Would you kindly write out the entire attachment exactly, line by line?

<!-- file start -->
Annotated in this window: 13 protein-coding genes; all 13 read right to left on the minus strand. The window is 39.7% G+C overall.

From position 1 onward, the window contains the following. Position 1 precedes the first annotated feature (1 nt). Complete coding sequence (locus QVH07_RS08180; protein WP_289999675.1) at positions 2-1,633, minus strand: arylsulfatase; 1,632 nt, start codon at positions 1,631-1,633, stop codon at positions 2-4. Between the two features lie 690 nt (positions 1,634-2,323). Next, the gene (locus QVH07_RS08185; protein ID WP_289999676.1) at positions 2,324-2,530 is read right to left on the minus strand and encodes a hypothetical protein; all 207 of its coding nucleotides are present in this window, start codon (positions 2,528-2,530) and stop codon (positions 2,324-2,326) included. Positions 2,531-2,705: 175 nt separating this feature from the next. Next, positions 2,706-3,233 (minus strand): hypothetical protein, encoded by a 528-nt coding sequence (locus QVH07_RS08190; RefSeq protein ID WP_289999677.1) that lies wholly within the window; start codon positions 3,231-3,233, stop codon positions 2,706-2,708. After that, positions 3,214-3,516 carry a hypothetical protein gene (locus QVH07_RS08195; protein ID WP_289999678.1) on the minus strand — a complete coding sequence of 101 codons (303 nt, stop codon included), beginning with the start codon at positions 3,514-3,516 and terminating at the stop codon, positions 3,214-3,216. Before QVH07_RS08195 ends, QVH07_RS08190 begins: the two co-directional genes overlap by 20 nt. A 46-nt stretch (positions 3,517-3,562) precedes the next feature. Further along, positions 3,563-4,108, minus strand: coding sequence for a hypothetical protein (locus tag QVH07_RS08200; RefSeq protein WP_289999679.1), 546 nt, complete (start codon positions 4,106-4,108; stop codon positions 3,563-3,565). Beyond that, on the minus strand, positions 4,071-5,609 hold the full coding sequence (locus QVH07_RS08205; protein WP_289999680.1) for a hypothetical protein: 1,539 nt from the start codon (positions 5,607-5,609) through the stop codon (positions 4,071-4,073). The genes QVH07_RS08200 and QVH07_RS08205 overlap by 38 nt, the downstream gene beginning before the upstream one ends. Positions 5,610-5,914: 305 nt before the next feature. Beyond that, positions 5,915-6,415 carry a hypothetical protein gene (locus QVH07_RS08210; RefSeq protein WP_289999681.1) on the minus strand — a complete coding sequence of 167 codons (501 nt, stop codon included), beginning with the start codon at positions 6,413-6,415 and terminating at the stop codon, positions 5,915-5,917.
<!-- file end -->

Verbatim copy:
Annotated in this window: 13 protein-coding genes; all 13 read right to left on the minus strand. The window is 39.7% G+C overall.

From position 1 onward, the window contains the following. Position 1 precedes the first annotated feature (1 nt). Complete coding sequence (locus QVH07_RS08180; protein WP_289999675.1) at positions 2-1,633, minus strand: arylsulfatase; 1,632 nt, start codon at positions 1,631-1,633, stop codon at positions 2-4. Between the two features lie 690 nt (positions 1,634-2,323). Next, the gene (locus QVH07_RS08185; protein ID WP_289999676.1) at positions 2,324-2,530 is read right to left on the minus strand and encodes a hypothetical protein; all 207 of its coding nucleotides are present in this window, start codon (positions 2,528-2,530) and stop codon (positions 2,324-2,326) included. Positions 2,531-2,705: 175 nt separating this feature from the next. Next, positions 2,706-3,233 (minus strand): hypothetical protein, encoded by a 528-nt coding sequence (locus QVH07_RS08190; RefSeq protein ID WP_289999677.1) that lies wholly within the window; start codon positions 3,231-3,233, stop codon positions 2,706-2,708. After that, positions 3,214-3,516 carry a hypothetical protein gene (locus QVH07_RS08195; protein ID WP_289999678.1) on the minus strand — a complete coding sequence of 101 codons (303 nt, stop codon included), beginning with the start codon at positions 3,514-3,516 and terminating at the stop codon, positions 3,214-3,216. Before QVH07_RS08195 ends, QVH07_RS08190 begins: the two co-directional genes overlap by 20 nt. A 46-nt stretch (positions 3,517-3,562) precedes the next feature. Further along, positions 3,563-4,108, minus strand: coding sequence for a hypothetical protein (locus tag QVH07_RS08200; RefSeq protein WP_289999679.1), 546 nt, complete (start codon positions 4,106-4,108; stop codon positions 3,563-3,565). Beyond that, on the minus strand, positions 4,071-5,609 hold the full coding sequence (locus QVH07_RS08205; protein WP_289999680.1) for a hypothetical protein: 1,539 nt from the start codon (positions 5,607-5,609) through the stop codon (positions 4,071-4,073). The genes QVH07_RS08200 and QVH07_RS08205 overlap by 38 nt, the downstream gene beginning before the upstream one ends. Positions 5,610-5,914: 305 nt before the next feature. Beyond that, positions 5,915-6,415 carry a hypothetical protein gene (locus QVH07_RS08210; RefSeq protein WP_289999681.1) on the minus strand — a complete coding sequence of 167 codons (501 nt, stop codon included), beginning with the start codon at positions 6,413-6,415 and terminating at the stop codon, positions 5,915-5,917.